"Two creeks join into one like in this painting by my wäwa (brother) Miṉyiyawany Dhäkuwal Yunupiŋu: that is top Gumatj and Maḏarrpa, joining into one and going out to the ocean. At this place, Bäru (the ancestral crocodile) ate a wild cow (baṯbuluk or buliki ) here in the middle of Miṉyiyawany’s painting—where the two creeks meet. You can see the two waters mixing before heading out to sea, to Yarrwiḏi-Gumatj Country, toward the island Murrmurrŋa where the Stingray and Crocodile fought. Maranydjalk (Stingray ancestor) struck Bäru (Crocodile ancestor) on the leg, and his barb broke off and turned into the mangroves standing at Wäkuwala. "
– YÄLPI YUNUPIŊU
The sacred paperbark swamp behind the beaches at Birany’birany is named Ŋalarrwuy. This area is represented by the central bulge occupied by Bäru. Bäru is the ancestral fire-bringing crocodile and is painted on its nest of fire with a cow between its jaws.
Ŋalarrwuy is signified here as a place of fertility because Bäru goes from the sea to this area to breed and lay eggs. Nyuŋala, the totemic ox-eye herring, is seen throughout the painting as a companion to Bäru. In the Ŋalarrwuy swamp, the waters of the river mix with the sea. Another mixing of the water occurs outside of the river mouth. Once off shore, the river waters mix with Maḏarrpa clan waters signifying the kinship relation of märi-gutharra (the relationships and obligations of one’s mother’s mother’s people, land, and law).
The diamond design of the Gumatj clan fills the bottom two thirds of the work. This design represents the elements of ancestral fire and Yolŋu (people) for this clan. A line using two Bäru demarcates the clan territory. This denotes sea rites, because the design belongs to the Maḏarrpa clan. Here, the open ended ribbons of diamond that belong to the Gumatj clan’s märi indicate the fire and saltwater that came from Yathikpa.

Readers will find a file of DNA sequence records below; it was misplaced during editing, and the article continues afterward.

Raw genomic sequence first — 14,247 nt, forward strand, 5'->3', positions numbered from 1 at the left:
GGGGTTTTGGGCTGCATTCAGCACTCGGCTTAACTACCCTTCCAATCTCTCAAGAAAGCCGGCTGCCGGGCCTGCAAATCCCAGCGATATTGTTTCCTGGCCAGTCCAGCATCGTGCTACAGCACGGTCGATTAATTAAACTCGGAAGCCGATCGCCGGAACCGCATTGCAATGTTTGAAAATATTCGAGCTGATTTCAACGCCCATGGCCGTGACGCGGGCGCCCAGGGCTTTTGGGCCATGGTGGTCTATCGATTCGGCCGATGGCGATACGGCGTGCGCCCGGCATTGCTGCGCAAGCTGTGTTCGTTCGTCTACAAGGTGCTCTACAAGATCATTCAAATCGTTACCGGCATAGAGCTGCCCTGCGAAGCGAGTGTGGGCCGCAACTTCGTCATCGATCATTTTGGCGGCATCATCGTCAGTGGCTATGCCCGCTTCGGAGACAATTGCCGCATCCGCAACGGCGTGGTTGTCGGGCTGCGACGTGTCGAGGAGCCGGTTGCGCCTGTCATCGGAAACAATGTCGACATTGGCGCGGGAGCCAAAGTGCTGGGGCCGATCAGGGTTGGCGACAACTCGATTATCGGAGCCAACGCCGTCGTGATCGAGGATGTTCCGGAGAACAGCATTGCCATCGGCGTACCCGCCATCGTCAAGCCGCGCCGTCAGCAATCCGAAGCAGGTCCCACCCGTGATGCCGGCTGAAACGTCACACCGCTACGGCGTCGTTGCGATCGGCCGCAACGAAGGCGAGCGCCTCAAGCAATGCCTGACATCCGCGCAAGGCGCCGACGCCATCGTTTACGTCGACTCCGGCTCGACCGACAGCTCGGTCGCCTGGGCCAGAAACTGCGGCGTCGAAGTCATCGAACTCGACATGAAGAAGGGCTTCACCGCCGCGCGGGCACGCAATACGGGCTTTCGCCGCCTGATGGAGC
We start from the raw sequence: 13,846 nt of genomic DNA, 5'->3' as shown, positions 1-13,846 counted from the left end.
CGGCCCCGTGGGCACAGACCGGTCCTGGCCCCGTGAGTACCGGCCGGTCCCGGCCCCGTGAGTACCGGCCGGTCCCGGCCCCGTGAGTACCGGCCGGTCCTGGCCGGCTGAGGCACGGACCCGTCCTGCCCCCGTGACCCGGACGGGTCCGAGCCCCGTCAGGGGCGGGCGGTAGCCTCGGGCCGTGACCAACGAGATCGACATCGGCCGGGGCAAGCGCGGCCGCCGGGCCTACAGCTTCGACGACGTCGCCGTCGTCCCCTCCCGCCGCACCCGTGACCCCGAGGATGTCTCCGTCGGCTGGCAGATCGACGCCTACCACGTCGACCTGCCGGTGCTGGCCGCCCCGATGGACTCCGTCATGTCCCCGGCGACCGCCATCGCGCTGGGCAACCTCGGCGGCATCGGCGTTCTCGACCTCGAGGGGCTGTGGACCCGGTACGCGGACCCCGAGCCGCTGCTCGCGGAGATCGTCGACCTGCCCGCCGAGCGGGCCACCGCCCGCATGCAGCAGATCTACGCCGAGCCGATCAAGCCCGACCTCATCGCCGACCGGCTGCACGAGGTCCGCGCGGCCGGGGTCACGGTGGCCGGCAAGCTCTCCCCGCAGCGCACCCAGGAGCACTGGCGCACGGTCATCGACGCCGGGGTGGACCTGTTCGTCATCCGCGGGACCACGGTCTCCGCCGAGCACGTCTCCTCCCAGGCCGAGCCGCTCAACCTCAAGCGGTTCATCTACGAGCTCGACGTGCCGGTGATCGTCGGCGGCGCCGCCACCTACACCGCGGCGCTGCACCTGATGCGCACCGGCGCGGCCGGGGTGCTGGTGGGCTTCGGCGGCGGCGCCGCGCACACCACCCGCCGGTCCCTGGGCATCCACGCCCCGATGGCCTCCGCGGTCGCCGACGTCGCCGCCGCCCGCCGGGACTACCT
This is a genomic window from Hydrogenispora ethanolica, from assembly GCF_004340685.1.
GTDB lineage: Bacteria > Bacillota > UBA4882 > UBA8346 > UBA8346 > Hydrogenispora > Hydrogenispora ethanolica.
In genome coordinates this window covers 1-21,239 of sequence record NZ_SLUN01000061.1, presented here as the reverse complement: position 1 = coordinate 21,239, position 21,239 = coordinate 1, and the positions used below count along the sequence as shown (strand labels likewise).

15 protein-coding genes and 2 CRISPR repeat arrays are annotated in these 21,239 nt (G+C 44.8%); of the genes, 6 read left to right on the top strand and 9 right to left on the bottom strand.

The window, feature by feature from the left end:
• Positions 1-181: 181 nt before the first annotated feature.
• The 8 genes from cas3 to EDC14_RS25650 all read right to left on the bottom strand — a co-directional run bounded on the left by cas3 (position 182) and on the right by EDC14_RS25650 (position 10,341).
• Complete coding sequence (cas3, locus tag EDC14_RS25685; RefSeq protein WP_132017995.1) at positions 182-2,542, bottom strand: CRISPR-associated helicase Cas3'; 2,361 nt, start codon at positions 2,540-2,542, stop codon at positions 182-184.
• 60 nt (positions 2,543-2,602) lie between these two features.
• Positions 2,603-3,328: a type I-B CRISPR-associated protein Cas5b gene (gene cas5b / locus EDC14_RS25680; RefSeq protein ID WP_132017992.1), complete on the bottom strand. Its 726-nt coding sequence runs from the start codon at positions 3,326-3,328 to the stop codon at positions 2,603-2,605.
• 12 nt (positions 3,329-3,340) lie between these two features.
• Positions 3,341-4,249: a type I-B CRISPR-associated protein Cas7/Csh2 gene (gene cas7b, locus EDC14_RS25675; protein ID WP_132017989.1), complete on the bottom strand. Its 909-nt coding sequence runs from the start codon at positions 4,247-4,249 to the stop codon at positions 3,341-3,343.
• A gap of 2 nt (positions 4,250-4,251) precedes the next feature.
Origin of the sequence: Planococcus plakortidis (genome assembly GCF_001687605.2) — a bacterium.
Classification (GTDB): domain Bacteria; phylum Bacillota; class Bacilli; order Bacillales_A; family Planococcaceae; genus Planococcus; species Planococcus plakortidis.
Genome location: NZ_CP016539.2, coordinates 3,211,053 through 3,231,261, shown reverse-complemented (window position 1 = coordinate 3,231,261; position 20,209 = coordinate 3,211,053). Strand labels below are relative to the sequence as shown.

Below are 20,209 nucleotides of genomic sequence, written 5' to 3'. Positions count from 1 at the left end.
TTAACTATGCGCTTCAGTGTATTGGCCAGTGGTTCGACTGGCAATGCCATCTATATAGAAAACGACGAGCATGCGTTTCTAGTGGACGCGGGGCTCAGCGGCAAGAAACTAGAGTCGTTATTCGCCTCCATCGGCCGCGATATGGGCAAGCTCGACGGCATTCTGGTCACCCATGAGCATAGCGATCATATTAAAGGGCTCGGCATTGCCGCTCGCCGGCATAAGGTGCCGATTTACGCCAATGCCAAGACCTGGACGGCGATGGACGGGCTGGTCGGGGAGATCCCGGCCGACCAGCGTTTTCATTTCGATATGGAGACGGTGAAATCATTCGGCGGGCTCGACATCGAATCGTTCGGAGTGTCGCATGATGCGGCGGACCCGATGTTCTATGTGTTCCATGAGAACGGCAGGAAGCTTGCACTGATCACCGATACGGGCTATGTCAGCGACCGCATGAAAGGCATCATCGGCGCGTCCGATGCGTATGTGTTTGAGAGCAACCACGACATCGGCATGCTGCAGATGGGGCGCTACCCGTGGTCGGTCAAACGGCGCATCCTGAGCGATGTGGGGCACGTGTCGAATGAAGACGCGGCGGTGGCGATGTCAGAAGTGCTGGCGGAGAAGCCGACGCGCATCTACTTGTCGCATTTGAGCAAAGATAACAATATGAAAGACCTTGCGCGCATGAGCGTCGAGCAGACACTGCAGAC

– Buku-Larrŋgay Mulka Centre
Natural pigments on eucalyptus bark
118 x 41 1/2
299.7 x 105.4
Kluge-Ruhe Aboriginal Art Collection of the University of Virginia.
Gift of John W. Kluge, 1997. 1996.0035.020.
About The Artist(s)
The son of Bunuŋgu Yunupiŋu, Miṉyiyawany Dhäkuwal Yunupiŋu was a respected elder and artist. In the late 1990s, with assistance from his wife Banbiyak #2 Munuŋgurr, he produced a series of very precise, monumental works on bark and ḻarrakitj for projects including the John W. Kluge Commission and the Native Title and Saltwater exhibitions. In recent years, his son Wanapati Yunupiŋu has emerged as an important artist on steel and bark.